In the case decided, it concerns the sale by the company Texatop to the company Merien of a mold, weighing 5,300 kg, and a steel coil, weighing 1,200 kg, the sale being stipulated “ex works”. The Merien company entrusted the transport to the company Transports Coué, transport agent, which replaced the company Transports Montaville. On September 24, 2014, during transport, the mold fell from the semi-trailer and was damaged. The buyer’s insurer, Helvetia, subrogated to its rights, then assigned for reimbursement of the sums it paid to the latter, the company Texatop (the seller), the company Transports Montaville (the carrier) and the its insurer, AXA, who called on the company Texatop as a guarantee. Helvetia criticizes the Angers Court of Appeal for having rejected the requests it made against the company Texatop and for limiting the sentence handed down to the sum of €12,190 in solid against the company Transports Montaville and its insurer, the company AXA.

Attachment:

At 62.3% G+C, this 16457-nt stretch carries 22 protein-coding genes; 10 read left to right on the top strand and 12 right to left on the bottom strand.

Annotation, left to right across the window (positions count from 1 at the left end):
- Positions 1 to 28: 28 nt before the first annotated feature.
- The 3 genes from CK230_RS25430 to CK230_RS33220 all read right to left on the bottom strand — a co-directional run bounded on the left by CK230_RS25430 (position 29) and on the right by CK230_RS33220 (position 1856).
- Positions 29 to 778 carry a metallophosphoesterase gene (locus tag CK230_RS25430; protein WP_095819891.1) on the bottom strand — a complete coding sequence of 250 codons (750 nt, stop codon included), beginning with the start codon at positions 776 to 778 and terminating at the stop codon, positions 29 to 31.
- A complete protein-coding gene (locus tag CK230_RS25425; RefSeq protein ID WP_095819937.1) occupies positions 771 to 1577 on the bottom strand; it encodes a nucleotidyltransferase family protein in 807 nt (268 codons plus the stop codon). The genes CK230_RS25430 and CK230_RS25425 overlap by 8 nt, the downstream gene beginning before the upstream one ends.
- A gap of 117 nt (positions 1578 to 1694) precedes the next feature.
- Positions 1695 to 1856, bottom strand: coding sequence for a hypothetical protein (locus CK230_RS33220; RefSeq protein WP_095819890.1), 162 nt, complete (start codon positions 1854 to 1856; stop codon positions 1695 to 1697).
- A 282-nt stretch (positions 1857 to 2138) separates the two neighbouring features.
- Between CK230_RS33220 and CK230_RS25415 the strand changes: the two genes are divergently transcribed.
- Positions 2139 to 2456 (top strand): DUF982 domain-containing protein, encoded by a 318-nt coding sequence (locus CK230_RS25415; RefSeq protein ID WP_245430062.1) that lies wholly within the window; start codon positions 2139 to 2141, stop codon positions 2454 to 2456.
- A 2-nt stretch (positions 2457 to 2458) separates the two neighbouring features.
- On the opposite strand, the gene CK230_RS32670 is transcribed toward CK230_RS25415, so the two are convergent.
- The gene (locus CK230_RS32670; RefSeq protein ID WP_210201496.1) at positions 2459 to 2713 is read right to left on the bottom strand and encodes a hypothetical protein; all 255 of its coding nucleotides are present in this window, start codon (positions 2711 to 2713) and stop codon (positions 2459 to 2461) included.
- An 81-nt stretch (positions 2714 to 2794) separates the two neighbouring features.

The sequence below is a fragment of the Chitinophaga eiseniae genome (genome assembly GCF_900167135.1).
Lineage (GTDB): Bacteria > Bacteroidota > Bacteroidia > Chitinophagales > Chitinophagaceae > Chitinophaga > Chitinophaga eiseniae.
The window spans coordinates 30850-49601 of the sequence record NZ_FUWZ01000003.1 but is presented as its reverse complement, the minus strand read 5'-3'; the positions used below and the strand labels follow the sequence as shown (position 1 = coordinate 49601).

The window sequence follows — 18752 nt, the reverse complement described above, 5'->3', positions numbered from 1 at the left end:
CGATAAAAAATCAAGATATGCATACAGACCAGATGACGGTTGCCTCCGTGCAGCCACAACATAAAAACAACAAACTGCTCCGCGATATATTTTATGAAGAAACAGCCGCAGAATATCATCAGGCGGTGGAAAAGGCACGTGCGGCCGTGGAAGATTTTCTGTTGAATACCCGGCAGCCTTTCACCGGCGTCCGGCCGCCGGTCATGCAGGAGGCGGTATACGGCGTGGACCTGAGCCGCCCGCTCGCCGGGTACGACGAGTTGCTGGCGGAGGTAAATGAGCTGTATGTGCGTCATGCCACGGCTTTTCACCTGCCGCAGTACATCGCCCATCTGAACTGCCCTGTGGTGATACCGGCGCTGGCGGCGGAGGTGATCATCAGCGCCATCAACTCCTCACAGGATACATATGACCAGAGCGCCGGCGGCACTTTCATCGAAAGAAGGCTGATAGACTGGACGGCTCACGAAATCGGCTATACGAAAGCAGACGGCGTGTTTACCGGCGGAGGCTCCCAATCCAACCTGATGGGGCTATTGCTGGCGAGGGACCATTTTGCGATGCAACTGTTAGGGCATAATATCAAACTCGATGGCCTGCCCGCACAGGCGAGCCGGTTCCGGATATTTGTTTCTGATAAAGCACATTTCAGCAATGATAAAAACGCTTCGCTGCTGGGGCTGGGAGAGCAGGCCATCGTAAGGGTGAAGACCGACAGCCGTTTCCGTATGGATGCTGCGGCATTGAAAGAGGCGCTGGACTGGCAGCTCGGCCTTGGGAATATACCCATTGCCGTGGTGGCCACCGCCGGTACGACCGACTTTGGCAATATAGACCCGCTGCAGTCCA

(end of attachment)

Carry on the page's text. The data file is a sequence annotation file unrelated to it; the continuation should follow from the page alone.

1. Helvetia then appealed to the Court of Cassation. In its appeal, it puts forward the following argument in particular: despite the parties’ choice of an “ex-factory sale”, the seller who assumes responsibility for loading operations must answer for the harmful consequences of their defective execution. . It is in the “ex works” (or Ex works) sales system that the seller’s obligations are the least onerous: he simply makes available, on his premises, the goods sold to the seller. available to the buyer. For his part, the buyer is required to take delivery, from the seller or at the agreed place, of the…
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